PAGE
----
(WASHINGTON) — Senate Majority Leader Mitch McConnell blocked two separate attempts from Democratic senators to pass a bill that would boost stimulus checks from $600 up to $2,000, which the House narrowly passed late Monday night with Republican support.

McConnell, speaking on the Senate floor Tuesday, instead indicated the Senate would work on responding to the concerns raised by President Donald Trump when he signed the $900 billion pandemic relief and government funding bill Sunday.

McConnell said the Senate “will begin a process” to bring three priorities to the table this week, which includes increasing stimulus payments to $2,000, examining a repeal of Section 230, and considering election-integrity measures — all demands Trump has made in recent days.

“Those are the three important subjects the president has linked together. This week, the Senate will begin a process to bring these three priorities into focus,” McConnell said.

It’s unclear at this point how McConnell plans to proceed, but if he does intend to tie those three issues together into one bill, it’s unlikely to pass.

“If we start adding poison pills to the $2,000 payment bill, that is just another way of telling the American people that this body doesn’t support $2,000 payments,” Sen. Chris Murphy, D-Conn., said on the floor.

Senate Minority Leader Chuck Schumer on Tuesday called for unanimous consent to boost the direct payments to $2,000 per qualifying American but McConnell objected and the request was blocked.

“I don’t want to hear that we can’t afford it. I don’t want to hear that it would add too much to the deficit. Senate Republicans added nearly $2 trillion to the deficit to give corporations a massive tax cut,” Schumer said.

“Leader McConnell holds the key to unlocking this dilemma,” Schumer said.

Just after Schumer spoke, Sen. Bernie Sanders, I-Vt., also asked for unanimous consent that after the Senate vote to override the defense policy veto, which is expected to happen Wednesday, it take up and pass the $2,000 stimulus checks bill.

McConnell also objected to that. Sanders then objected to the NDAA override vote taking place tomorrow, which could keep the Senate in longer than leadership intended.

In a major rebuke to the outgoing president, the House on Monday overwhelmingly voted to override Trump’s veto of the must-pass sweeping defense policy bill known as the NDAA.

The final vote was 322-87, receiving the two-thirds majority it required. 109 Republicans voted to override the president. Twenty Democrats voted to sustain the president’s veto.

If the Senate also overrides the president’s veto, it will be the first time Congress has successfully rejected a presidential veto during Trump’s presidency.

“Let me be clear: If Senator McConnell doesn’t agree to an up or down vote to provide the working people of our country a $2,000 direct payment, Congress will not be going home for New Year’s Eve,” Sanders said in a statement late Monday. “Let’s do our job.”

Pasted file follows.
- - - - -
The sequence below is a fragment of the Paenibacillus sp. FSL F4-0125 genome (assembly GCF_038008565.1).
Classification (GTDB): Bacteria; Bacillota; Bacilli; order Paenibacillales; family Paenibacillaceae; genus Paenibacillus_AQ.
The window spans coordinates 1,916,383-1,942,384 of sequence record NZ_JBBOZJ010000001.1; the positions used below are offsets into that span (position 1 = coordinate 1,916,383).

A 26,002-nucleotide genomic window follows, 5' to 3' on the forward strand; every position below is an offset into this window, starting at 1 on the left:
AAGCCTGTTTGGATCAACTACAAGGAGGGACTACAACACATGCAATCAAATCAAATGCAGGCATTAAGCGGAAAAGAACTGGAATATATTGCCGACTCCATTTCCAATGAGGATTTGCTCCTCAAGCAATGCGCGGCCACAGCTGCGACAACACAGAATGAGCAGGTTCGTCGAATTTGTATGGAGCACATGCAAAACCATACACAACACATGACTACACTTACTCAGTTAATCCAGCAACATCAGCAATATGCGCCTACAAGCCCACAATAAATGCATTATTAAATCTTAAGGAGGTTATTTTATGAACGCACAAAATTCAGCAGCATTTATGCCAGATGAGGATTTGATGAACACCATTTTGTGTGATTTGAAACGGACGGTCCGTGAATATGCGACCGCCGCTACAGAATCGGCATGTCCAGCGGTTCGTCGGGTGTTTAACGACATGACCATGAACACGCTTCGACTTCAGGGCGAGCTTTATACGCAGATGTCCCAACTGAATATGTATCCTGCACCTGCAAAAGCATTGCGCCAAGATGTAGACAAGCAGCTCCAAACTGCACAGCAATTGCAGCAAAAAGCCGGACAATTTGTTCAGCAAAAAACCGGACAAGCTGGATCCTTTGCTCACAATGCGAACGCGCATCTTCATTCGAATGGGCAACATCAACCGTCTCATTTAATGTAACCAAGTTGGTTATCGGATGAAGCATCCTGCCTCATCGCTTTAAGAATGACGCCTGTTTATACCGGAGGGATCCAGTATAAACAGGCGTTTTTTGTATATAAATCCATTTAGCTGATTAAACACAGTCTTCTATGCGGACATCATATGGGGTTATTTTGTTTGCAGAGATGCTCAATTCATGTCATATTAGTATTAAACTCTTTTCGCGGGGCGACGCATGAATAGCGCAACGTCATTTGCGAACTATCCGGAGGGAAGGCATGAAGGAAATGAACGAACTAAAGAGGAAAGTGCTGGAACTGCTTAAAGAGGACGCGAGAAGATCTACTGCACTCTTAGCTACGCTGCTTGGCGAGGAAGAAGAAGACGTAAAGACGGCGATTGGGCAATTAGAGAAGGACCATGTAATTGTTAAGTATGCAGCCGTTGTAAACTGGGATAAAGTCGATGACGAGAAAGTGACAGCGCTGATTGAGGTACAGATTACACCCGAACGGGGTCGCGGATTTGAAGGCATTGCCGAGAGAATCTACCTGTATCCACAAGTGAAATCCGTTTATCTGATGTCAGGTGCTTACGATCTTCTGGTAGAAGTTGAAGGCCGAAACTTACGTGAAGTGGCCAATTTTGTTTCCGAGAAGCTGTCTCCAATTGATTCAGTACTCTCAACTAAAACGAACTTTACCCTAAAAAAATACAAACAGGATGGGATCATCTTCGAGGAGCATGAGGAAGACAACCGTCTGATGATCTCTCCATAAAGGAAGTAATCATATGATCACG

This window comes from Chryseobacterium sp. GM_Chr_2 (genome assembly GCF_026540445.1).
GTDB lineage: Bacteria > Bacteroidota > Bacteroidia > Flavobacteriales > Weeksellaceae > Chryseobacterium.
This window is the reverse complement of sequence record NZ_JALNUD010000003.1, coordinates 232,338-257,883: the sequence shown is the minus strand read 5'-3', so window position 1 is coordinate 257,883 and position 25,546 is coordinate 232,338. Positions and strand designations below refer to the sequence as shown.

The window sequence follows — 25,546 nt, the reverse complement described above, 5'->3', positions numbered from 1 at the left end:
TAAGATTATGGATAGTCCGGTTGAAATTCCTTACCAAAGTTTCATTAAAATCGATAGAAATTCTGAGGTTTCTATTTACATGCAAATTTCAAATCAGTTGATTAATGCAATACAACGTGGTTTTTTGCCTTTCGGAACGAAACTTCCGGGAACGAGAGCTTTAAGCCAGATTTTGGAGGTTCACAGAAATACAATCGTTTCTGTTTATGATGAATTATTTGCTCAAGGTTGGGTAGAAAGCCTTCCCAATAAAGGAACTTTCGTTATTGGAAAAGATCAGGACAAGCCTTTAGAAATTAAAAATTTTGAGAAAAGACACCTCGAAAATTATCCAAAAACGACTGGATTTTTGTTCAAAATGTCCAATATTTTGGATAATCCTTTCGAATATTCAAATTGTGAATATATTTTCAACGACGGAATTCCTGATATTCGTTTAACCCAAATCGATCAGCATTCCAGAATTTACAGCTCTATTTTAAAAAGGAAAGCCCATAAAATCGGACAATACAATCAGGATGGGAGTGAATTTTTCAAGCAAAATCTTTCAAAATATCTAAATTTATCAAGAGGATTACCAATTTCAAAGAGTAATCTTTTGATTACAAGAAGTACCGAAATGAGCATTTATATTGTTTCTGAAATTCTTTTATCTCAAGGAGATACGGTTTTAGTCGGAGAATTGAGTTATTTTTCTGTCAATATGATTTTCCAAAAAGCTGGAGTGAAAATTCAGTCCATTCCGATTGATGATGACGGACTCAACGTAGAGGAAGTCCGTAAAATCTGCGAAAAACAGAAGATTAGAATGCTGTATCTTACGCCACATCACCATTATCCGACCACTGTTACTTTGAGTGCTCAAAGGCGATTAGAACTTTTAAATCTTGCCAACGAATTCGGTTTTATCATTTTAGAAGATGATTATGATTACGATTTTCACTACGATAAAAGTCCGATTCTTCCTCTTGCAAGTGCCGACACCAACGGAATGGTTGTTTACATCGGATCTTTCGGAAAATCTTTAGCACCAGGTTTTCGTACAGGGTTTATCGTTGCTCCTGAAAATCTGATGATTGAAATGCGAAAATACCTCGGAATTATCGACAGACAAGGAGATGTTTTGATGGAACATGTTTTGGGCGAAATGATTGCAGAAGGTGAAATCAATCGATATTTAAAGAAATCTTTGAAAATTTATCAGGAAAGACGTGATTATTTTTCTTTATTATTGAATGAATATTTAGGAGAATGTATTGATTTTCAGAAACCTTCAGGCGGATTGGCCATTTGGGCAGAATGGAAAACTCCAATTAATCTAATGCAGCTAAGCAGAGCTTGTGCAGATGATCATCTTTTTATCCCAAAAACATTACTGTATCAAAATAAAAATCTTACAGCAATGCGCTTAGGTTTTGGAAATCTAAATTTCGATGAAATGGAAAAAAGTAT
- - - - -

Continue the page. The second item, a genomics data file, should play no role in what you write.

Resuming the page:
Later Tuesday, Sanders told reporters he wasn’t sure what McConnell planned to do.

“I think Leader McConnell is going to tell us what’s going to happen but I would say that at a time when two-thirds of the House voted to provide those $2,000 checks. The overwhelming majority of Americans want that, Trump wants it, Biden wants it, Pelosi wants it, Schumer wants it. Let’s have a vote, and let’s pass this damn thing,” Sanders said.

As of Tuesday, at least five Republican senators have said they support the measure that would boost those $600 stimulus checks for $2,000.

GOP Sens. Kelly Loeffler, David Perdue, Marco Rubio, Josh Hawley, and Lindsey Graham have all signaled support for the House bill in recent days.

Loeffler and Perdue are facing tough reelection battles in Georgia next week – the fate of their races will determine which party controls the Senate next year.

“Absolutely, we need to get relief to Americans now, and I will support that,” Loeffler said on Fox News Tuesday.

Perdue, meanwhile, tweeted he backs “this push for $2,000 in direct relief for the American people.”

But Senate Republicans have for months stressed over increased government spending and are likely to oppose adding more to the national debt, so it’s unclear if enough Republicans in the Senate would support $2,000 stimulus checks.

Late Monday, the House narrowly passed a bill that would increase the amount of money Americans receive in a second round of pandemic relief stimulus payments to $2,000 up from $600.

The final vote tally was 275-134, receiving the two-thirds majority it required under the expedited vote. 44 Republicans voted with Democrats.

Even though Trump supports the measure, a number of Republicans voted against the bill.

The House vote came one day after Trump signed the $2.3 trillion spending and COVID-19 relief bill, which included $600 stimulus checks for Americans who make $75,000 or less.

Trump initially threatened to hold up the bill last week and said it was a “disgrace.” He spent the next several days calling on Congress to pass a bill that included $2,000 stimulus checks instead.

Democrats took up Trump’s offer last week and attempted to pass a bill that would send Americans $2,000 checks via unanimous consent but that attempt failed over Republican objections. House Speaker Nancy Pelosi vowed to bring the bill to the floor for a full recorded vote on Monday.

Initially, McConnell made no promises in his statement Sunday when he commended the president for finally signing the COVID-19 relief bill into law.

Pelosi called on Trump to put more pressure on his party to back the payments.

“Every Republican vote against this bill is a vote to deny the financial hardship that families face and to deny the American people the relief they need,” she said in a statement released Sunday.

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